Comment 4 Daniel Walsh 2010-04-26 09:43:31 EDT
That is a cookie cutter message that basically says, reporting a bug does not guarantee it will be fixed.  

Lets look at what is breaking in postgresql.

Collect the avc's after a restart in enforcing mode

ausearch -m avc -ts recent 

Then attach them here.

Also can you get the latest rhel6 setroubleshooter

latestrhel6 setroubleshoot
Build                                     Tag                   Built by
----------------------------------------  --------------------  ----------------
setroubleshoot-2.2.72-1.el6               RHEL-6-candidate      dwalsh
Comment 5 Joshua Kramer 2010-04-26 11:16:46 EDT
(In reply to comment #4)

> Collect the avc's after a restart in enforcing mode
> ausearch -m avc -ts recent 

The AVC's do not appear to be generated:

[root@RHEL6-64 ~]# /sbin/service postgresql start
Starting postgresql service:                               [FAILED]
[root@RHEL6-64 ~]# ausearch -m avc -ts recent
<no matches>
[root@RHEL6-64 ~]# 

> Also can you get the latest rhel6 setroubleshooter
> setroubleshoot-2.2.72-1.el6               RHEL-6-candidate      dwalsh    

Is there a publicly-accessible place from which I can get this version of the package?  The current FTP server has the old 2.2.52 versions under x86_64 and sources.
Comment 6 Joshua Kramer 2010-04-26 11:19:34 EDT
I believe this may be related to one of two things:

1. XFS, or
2. The fact that I am working with an alternate filesystem.

To test this theory, I created a new directory under / named /opt.pg; I then created a directory /opt.pg/pgdata and configured it exactly as noted above with regards to owner and chcon.  Finally, I modified /etc/init.d/postgresql script to point PG_HOME to /opt.pg/pgdata.  Postgres runs initdb and starts fine under this configuration.

I will make an ext4 filesystem, and mount it under /opt.ext4 and repeat the exercise to see if Postgres still runs under that condition.
Comment 7 Daniel Walsh 2010-04-26 11:42:02 EDT
Well xfs should work.  Since you are getting no AVC's on the xfs one, please try

# semodule -DB
# /sbin/service postgresql start
# ausearch -m avc -ts recent

And see if there is anything.
Comment 8 Joshua Kramer 2010-04-26 23:10:58 EDT
This is interesting.  I attempted this same exercise, except formatted the partition as ext4 and mounted it under /opt.ext4.  I then repeated the steps creating pgdata, chown and chcon, etc. under the new /opt.ext4/pgdata directory.  I get the same error with ext4 as I got with xfs.  I did finally get an AVC denial message:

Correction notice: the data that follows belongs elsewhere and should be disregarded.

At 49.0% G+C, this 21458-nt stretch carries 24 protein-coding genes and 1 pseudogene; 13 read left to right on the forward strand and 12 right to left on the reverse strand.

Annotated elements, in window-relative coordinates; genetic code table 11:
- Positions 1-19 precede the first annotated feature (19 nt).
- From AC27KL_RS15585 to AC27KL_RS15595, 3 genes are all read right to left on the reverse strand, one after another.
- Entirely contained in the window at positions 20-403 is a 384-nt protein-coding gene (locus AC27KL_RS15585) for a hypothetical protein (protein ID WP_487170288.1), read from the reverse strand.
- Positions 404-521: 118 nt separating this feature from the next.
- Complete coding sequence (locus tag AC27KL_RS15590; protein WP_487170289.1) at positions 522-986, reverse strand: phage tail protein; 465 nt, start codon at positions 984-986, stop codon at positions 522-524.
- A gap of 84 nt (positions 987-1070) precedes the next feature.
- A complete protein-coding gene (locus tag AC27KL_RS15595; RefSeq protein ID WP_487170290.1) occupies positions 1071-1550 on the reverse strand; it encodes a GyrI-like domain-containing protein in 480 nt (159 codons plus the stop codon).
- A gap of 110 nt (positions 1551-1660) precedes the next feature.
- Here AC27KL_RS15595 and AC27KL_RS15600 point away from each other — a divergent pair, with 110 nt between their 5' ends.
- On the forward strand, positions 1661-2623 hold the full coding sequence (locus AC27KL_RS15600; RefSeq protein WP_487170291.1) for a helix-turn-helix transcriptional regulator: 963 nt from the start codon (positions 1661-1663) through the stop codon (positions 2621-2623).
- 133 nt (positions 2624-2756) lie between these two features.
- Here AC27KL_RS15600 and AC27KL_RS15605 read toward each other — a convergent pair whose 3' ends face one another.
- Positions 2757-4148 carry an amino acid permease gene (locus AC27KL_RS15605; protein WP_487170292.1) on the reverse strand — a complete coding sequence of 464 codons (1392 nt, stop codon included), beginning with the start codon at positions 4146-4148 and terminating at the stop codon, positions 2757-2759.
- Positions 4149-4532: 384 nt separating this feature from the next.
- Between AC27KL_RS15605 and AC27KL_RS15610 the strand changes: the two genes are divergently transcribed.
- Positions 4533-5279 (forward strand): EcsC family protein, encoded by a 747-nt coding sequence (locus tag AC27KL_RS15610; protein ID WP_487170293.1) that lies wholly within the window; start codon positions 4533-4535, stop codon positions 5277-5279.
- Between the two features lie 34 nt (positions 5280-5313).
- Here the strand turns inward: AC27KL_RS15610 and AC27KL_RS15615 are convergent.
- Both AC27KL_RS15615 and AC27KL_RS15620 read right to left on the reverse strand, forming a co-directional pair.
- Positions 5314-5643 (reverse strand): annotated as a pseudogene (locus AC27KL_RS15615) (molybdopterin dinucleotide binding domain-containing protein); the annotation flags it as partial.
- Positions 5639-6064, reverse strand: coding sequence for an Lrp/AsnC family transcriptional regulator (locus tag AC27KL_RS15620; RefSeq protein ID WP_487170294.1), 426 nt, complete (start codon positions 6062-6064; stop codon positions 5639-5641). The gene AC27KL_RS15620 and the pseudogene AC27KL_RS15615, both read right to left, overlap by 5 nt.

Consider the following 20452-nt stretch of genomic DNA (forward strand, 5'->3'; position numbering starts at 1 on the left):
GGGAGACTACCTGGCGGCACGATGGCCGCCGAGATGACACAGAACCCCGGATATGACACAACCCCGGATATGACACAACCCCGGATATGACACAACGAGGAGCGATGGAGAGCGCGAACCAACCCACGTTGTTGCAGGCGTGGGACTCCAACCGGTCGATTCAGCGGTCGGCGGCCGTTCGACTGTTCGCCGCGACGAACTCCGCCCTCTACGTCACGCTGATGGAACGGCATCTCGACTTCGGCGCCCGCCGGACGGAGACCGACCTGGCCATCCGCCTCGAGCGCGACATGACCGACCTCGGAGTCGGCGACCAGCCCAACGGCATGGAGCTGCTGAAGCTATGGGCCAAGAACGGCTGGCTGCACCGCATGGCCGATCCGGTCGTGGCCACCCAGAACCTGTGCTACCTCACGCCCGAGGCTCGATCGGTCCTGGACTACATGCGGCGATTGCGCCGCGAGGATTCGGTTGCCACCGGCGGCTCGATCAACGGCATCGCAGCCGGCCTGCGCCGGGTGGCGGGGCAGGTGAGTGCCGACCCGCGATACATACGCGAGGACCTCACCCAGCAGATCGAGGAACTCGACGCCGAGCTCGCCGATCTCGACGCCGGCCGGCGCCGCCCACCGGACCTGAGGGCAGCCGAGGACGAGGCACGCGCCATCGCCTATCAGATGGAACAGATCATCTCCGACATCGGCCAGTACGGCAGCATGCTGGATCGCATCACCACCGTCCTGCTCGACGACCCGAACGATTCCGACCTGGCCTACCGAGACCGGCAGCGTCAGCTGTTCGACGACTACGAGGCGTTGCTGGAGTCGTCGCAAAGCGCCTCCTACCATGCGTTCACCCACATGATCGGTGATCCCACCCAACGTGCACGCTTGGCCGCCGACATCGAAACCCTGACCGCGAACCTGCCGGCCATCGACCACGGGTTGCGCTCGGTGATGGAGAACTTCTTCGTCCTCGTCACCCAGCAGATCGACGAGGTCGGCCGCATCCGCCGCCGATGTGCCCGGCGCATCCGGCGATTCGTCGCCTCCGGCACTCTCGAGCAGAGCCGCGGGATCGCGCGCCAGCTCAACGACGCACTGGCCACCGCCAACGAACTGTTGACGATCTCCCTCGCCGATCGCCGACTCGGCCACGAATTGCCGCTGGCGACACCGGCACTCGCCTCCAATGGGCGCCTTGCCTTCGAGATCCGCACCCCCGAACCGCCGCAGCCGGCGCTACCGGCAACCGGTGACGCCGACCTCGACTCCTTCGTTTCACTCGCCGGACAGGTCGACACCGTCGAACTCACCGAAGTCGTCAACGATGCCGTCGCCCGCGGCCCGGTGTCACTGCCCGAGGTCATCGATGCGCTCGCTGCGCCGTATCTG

time->Mon Apr 26 22:34:48 2010
type=SYSCALL msg=audit(1272335688.560:216): arch=c000003e syscall=4 success=yes exit=128 a0=1c07b30 a1=7fff50d92410 a2=7fff50d92410 a3=666e6f632e6c7173 items=0 ppid=1 pid=5251 auid=500 uid=26 gid=26 euid=26 suid=26 fsuid=26 egid=26 sgid=26 fsgid=26 tty=(none) ses=4 comm="postmaster" exe="/usr/bin/postgres" subj=unconfined_u:system_r:postgresql_t:s0 key=(null)
type=AVC msg=audit(1272335688.560:216): avc:  denied  { search } for  pid=5251 comm="postmaster" name="/" dev=sdc1 ino=2 scontext=unconfined_u:system_r:postgresql_t:s0 tcontext=system_u:object_r:file_t:s0 tclass=dir
Comment 9 Daniel Walsh 2010-04-27 10:19:34 EDT
This means there is no label on the directory.

Run restorecon on the directory.

restorecon -R -v /opt.ext4
Comment 10 Joshua Kramer 2010-04-27 23:06:03 EDT
After running restorecon, I was able to initdb and run postgres in both the XFS and ext4 mount points.

The question remains, however - why does selinuxtroubleshooter report some AVC denials and not others?
Comment 11 Daniel Walsh 2010-06-18 09:54:26 EDT
SELinux has the concept of dontaudit rules.  For many apps this is appropriate.  An app will try to access a file one way and then when it gets permission denied it will go another path.

For example login programs try to read /etc/shadow, when they get denied the execute unix_chkpwd which can read /etc/shadow.  If selinux reported everytime a login attempted to read /etc/shadow, it would flood the logs.

Not sure which dontaudit rule caused your checks to fail.  But I think if you try the next selinux-policy your problem might be fixed.


Miroslav the fix to remove dontaudit rules on daemons search directories, should fix this.
Comment 14 releng-rhel@redhat.com 2010-11-10 16:34:22 EST
Red Hat Enterprise Linux 6.0 is now available and should resolve
the problem described in this bug report. This report is therefore being closed
with a resolution of CURRENTRELEASE. You may reopen this bug report if the
solution does not work for you.